Let’s Go Outside!

Neighborhood Explorers


Children & Nature Network

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Easy nature tools & tips for your family!

Your Family & Nature
Getting Outside is Easy and Fun!

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Being outside is healthy and fun!
Credit: USFWS

Nature-Deficit Disorder
The American people, especially children,spend less time playing outdoors than any previous generation.   Recent research shows that our nation’s children are suffering from too much time inside.  Kids today spend an average of 6.5 hours/ day with television, computers and video games. In fact, a child is six times more likely to play a video game than to ride a bike.  What does this mean? If children are raised with little or no connection to nature, they may miss out on the many health benefits of playing outdoors.  Nature is important to children’s development - intellectually, emotionally, socially, spiritually, and physically. As children’s connection to and time spent in nature has declined, childhood ailments and medical problems have vastly increased:

■ Childhood obesity rates for children age 6-11 have risen fourfold since 1971;
■ Type 2 diabetes in children and adolescents has skyrocketed from 2 to 4% of all childhood diabetes  efore
1992 to 16% by 1994;
■ The number of children on prescription medications to treat Attention Deficit Hyperactivity Disorder ADHD) has increased by 100 fold in less than 50 years; and
■ Prescriptions for antidepressants for children have doubled in 5 years.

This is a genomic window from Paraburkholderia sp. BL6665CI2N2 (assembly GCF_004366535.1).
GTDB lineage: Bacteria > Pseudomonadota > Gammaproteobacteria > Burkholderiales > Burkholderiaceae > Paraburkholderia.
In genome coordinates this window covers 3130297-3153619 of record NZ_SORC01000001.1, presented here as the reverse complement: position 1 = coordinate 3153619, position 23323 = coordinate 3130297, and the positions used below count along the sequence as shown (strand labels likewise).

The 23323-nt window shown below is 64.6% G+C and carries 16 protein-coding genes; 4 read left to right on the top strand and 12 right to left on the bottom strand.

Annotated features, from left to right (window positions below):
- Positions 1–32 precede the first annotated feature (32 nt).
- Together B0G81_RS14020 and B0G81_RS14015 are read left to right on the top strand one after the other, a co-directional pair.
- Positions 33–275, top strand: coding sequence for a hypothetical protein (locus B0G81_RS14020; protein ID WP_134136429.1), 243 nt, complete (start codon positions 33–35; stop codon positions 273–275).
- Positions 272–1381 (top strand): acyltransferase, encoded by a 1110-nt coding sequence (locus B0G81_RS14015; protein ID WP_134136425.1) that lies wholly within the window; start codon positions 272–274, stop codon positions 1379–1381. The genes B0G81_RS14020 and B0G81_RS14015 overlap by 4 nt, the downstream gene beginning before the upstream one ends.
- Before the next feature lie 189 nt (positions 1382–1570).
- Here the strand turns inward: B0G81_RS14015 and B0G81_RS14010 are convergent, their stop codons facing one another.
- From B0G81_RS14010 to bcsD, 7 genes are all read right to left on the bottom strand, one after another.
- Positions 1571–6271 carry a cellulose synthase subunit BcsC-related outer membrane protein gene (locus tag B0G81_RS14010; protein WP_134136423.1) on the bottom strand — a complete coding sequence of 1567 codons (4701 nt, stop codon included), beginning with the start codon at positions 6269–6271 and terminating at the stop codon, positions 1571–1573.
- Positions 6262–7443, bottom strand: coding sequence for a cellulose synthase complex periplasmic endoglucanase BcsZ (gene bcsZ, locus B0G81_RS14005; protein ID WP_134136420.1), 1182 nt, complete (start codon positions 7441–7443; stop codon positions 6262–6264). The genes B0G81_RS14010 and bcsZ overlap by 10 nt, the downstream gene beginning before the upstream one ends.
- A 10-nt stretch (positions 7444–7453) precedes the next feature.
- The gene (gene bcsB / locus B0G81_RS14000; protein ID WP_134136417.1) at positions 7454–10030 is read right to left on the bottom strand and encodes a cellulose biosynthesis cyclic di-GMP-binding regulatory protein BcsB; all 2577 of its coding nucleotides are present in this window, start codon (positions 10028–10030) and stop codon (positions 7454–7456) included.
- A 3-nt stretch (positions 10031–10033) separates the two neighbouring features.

More than fun: nature is good for children (and parents too)!
You probably remember how much fun it was to play outdoors as a child, but you may not have known that it was good for you! Children who play outdoors regularly enjoy better motor skills, physical fitness and general health:

■ Children who interact with nature have better cognitive and creative skills than their more housebound counterparts;
■ Interaction with the environment can help children deal with stress;
■ Children with symptoms of ADHD may have their symptoms and need for medication alleviated through regular outdoor interactions; and
■ Children who interact regularly with nature tend to show improved test scores.

“If a child is to keep alive his inborn sense of wonder, he needs the companionship of at least one adult who can share it, rediscovering with him the joy,excitement and mystery of the world we live in.”
– Rachel Carson

Playing in nature is good for the environment too.
A connection with nature, whether it’s hiking, fishing, camping, hunting or simply playing outside, helps
children develop positive attitudes and behaviors toward the environment. Children’s positive interactions with the environment can lead to a life-long interest in enjoying and conserving nature.

As a parent, what can you do?